State leaders want to broaden the effort with legislative funding and a multi-agency approach. There are still 40,000 fish passage barriers across Washington, so the state is taking a long-term approach. In 2014, the Legislature created the Fish Passage Barrier Removal Board, and the board spent the next two years talking to 54 cities, counties, tribes and other groups about how to maximize investments in salmon recovery. The Board’s funding proposal to the Legislature for the 2017-19 biennium includes 79 fish barrier projects, 154 miles of habitat opened and an investment of $51.4 million.
The Board’s priorities are removing downstream barriers first, working with regional salmon recovery organizations to identify priority watersheds, working with cities and counties to remove barriers next to other recently completed fish passage projects and maximizing coordination with groups already removing fish barriers.
While the state is taking the effort to clear the fish barriers seriously, one of the challenges is making the problem of the fish barriers real and urgent to the average person, and most importantly, to state lawmakers. This is where visuals, storytelling and media attention help.
A new video from the state Department of Fish & Wildlife does a good job of showing the why these fish barriers matter. There are numerous and heartrending shots of spawning salmon struggling and often failing to get over large spillways or undersized culverts. You also see before-and-after footage of fish barriers that have successfully been cleared. At the 5-minute mark of the video, Court Stanley of Port Blakely even appears to talk about the numerous contributions from forest landowners.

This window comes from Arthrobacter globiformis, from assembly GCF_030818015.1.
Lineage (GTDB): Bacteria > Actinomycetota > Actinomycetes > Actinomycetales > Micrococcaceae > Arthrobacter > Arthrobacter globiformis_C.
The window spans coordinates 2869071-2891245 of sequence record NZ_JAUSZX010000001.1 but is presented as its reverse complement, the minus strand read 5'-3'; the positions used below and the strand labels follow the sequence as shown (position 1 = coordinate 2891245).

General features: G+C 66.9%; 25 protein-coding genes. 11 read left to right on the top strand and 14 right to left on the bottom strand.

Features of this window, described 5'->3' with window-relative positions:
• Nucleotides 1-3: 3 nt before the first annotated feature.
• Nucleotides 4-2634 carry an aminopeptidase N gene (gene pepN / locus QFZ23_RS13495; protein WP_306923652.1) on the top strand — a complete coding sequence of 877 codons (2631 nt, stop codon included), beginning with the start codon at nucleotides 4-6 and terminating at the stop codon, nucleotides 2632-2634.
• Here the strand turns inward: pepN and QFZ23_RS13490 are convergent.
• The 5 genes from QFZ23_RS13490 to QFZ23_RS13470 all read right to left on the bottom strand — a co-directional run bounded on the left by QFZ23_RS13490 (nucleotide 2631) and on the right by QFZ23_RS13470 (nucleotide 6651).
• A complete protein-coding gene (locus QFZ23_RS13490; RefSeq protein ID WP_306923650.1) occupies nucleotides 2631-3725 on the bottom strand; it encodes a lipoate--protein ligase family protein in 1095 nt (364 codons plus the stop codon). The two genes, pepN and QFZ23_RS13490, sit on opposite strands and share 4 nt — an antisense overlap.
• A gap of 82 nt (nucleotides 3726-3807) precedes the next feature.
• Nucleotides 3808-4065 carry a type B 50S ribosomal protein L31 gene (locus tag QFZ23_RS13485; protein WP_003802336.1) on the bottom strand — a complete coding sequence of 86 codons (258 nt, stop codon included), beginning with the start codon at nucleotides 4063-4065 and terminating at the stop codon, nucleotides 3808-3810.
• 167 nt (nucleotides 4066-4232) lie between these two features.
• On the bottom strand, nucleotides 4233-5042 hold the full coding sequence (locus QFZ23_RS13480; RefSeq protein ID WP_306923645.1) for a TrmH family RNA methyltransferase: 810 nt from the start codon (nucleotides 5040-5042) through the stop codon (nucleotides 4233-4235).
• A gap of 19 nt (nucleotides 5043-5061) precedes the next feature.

Clearing even one fish barrier in Washington is difficult, according to a story this week from KUOW Radio in Seattle.
There are between 30,000 and 40,000 culverts in the state of Washington that block fish as they try to get upstream. Two thousand of those belong to the state; the rest belong to cities and counties and private landowners.
Fixing culverts isn’t easy, and it isn’t cheap. It usually requires tearing out the culvert, and tearing out the road, to put in a bigger culvert or a bridge.
“It’s a monstrous task,” says (Steve Hinton, director of habitat restoration for the Swinomish Tribal Community and the Sauk-Suiattle Tribe). “You go, ‘Wow.’ You know, there’s not only a lot of design and engineering that goes into this but a lot of effort in moving traffic around it while you’re constructing it. This one particular project we’re looking at or any one is a summer-long project and will border line on a million dollars or better even in the simplest of situations.”
But it’s critical work, says Margen Carlson of the Department of Fish & Wildlife in the department’s new video.
“Salmon are a vital part of our history, our culture and and our economy here in Washington. The challenges facing them are accelerating but we know how to help them. Salmon have shown their resilience, they’ve shown their persistence. We’re even seeing salmon recolonize a stream immediately after (our) taking out a barrier, almost as if they’re waiting for us to open a door for them. They’re ours to save and it starts by making way for salmon.”